Tobacco kills about one-half of its users. It is also the leading cause of tobacco-related diseases such as cancer, explains the World Health Organization. Reports show that tobacco use kills almost six million people every year, including 600,000 non-smokers due to second-hand smoke.
About 80 percent of the world’s smokers reside in middle- and low-income countries, according to the World Health Organization. Due to premature deaths stemming from tobacco use, these countries suffer significant economic harm. The harmful effects of tobacco use are not limited to lower income countries, however, as about 20 percent of all deaths in the United States occur due to tobacco use.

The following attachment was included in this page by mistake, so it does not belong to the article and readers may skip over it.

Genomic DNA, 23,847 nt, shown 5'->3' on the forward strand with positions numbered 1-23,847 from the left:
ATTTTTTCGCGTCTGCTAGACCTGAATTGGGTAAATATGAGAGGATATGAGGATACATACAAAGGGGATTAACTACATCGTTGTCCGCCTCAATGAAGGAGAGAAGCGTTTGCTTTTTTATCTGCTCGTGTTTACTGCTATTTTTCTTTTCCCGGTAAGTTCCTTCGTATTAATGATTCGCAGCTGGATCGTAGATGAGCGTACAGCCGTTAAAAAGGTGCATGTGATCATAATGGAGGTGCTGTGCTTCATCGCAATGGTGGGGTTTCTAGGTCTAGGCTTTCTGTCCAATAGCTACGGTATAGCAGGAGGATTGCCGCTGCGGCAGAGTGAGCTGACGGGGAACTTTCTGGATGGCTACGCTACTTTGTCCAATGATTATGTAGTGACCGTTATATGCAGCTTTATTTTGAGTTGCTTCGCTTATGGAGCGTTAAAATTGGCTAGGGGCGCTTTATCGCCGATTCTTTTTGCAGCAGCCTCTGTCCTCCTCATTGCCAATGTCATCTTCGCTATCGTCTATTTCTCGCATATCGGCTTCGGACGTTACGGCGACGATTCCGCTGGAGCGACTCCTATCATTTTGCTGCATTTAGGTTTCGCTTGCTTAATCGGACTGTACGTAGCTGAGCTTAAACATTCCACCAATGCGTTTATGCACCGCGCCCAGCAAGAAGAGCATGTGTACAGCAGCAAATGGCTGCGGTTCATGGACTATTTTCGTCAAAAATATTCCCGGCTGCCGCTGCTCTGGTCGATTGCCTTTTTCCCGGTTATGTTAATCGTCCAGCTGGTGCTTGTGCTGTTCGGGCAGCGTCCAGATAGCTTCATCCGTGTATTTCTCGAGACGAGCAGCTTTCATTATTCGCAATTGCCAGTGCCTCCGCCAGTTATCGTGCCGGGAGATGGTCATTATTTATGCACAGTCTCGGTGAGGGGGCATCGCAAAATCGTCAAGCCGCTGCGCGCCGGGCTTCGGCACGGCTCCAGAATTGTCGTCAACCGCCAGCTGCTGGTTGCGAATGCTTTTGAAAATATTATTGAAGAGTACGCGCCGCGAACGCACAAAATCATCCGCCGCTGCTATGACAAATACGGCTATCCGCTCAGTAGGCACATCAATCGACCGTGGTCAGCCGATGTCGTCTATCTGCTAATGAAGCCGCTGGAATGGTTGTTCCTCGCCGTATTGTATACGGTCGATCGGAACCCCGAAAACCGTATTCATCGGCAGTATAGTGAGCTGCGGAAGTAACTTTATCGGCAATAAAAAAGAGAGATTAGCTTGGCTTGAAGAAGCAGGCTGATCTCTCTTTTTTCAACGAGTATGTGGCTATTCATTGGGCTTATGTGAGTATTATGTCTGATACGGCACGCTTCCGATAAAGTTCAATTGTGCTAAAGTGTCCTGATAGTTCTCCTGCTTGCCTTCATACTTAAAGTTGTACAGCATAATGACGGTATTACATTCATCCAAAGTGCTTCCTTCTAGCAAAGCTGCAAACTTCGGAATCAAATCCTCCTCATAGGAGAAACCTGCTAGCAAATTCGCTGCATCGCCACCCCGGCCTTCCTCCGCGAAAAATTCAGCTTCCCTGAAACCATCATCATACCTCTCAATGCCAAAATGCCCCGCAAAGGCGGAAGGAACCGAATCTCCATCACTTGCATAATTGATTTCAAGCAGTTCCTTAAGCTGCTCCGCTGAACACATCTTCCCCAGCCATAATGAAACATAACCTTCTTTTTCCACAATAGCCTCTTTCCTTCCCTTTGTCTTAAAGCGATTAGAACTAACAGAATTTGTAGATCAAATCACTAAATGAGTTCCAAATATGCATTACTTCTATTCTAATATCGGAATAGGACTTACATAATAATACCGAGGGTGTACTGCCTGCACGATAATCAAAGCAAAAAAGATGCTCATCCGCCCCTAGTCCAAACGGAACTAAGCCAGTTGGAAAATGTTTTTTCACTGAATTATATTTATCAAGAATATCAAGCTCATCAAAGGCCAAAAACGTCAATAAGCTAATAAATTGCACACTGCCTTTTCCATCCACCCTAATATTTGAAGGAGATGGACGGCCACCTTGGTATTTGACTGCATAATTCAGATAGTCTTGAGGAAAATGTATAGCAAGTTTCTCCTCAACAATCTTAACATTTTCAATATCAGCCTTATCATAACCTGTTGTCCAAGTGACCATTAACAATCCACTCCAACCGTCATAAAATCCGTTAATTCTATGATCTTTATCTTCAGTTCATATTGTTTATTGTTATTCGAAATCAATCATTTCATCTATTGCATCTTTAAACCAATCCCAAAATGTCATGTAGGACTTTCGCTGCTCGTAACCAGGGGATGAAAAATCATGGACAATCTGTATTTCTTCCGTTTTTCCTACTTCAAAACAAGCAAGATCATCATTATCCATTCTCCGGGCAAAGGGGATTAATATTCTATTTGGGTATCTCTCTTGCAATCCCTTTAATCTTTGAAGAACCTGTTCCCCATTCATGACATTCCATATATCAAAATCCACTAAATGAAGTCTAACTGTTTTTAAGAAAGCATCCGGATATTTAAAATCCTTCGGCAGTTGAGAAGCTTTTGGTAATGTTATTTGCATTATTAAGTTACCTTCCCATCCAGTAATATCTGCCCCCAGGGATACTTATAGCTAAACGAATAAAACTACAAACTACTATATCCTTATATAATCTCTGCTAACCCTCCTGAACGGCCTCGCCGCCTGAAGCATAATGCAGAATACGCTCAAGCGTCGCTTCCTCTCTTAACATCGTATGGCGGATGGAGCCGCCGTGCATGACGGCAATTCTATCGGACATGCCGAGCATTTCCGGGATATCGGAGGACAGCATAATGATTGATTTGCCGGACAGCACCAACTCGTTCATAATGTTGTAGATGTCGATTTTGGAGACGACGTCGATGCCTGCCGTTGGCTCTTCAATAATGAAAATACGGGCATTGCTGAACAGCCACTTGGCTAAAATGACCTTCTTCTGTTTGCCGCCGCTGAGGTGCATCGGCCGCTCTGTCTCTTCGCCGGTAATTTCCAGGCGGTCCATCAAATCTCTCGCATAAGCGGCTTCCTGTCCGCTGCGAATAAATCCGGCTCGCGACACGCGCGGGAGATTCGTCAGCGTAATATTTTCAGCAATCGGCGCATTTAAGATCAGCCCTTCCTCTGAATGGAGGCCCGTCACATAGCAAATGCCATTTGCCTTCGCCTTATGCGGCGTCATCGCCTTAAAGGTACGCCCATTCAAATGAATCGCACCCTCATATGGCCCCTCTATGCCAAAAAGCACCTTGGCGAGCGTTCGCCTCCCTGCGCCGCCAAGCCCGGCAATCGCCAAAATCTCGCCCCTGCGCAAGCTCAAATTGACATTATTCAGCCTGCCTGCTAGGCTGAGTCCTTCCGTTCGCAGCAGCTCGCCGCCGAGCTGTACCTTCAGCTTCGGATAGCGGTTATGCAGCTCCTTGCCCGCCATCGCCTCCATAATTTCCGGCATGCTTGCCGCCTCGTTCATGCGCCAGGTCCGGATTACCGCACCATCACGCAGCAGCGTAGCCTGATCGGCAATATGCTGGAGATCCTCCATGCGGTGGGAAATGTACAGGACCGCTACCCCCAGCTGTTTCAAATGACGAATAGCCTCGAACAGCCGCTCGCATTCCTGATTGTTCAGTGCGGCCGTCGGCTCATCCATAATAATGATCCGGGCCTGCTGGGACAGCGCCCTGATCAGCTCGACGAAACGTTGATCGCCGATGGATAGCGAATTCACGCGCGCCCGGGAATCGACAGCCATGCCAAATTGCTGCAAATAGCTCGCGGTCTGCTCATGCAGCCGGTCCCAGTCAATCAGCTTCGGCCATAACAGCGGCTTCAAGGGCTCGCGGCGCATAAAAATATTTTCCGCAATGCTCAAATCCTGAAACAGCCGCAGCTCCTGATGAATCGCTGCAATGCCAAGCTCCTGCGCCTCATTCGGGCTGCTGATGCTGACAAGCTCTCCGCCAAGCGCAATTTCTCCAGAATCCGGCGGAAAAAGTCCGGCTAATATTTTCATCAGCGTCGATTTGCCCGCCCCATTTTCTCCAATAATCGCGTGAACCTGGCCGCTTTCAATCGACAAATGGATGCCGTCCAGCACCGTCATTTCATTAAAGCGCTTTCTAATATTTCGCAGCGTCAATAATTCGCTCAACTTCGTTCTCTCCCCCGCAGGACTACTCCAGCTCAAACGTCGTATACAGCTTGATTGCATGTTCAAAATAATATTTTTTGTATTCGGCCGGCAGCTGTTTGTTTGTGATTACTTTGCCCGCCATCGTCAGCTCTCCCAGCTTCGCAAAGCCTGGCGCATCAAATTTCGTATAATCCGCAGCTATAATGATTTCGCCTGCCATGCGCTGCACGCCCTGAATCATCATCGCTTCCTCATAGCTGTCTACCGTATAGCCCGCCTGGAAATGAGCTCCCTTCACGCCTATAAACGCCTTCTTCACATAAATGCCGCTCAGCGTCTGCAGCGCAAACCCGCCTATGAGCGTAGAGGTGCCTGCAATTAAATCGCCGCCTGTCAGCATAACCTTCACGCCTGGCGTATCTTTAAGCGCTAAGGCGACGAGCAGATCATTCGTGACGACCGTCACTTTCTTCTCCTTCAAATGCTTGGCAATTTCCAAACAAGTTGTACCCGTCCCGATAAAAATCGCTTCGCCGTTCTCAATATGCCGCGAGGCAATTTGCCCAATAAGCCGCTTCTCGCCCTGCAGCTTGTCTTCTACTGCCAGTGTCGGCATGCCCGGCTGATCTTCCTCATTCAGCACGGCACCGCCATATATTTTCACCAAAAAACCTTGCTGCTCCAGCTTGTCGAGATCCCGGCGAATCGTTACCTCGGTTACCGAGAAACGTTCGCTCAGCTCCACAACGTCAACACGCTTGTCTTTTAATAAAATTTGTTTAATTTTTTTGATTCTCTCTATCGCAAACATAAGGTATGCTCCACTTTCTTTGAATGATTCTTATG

Studies indicate that tobacco usage remains the leading cause of several kinds of cancers, including kidney cancer, lung cancer, bladder cancer, pancreatic cancer and cancer of the esophagus. Tobacco smoke and secondhand smoke also contribute to cervical cancer, colon cancer and breast cancer in women, states the American Congress of Obstetricians and Gynecologists. Pregnant smokers more frequently suffer miscarriages and give birth to children with behavioral disorders or birth defects, according to the Centers for Disease Control and Prevention.
Tobacco smoke contains over 4,000 chemicals. According to studies, 250 of these chemicals are harmful, and over 50 of them can cause cancer.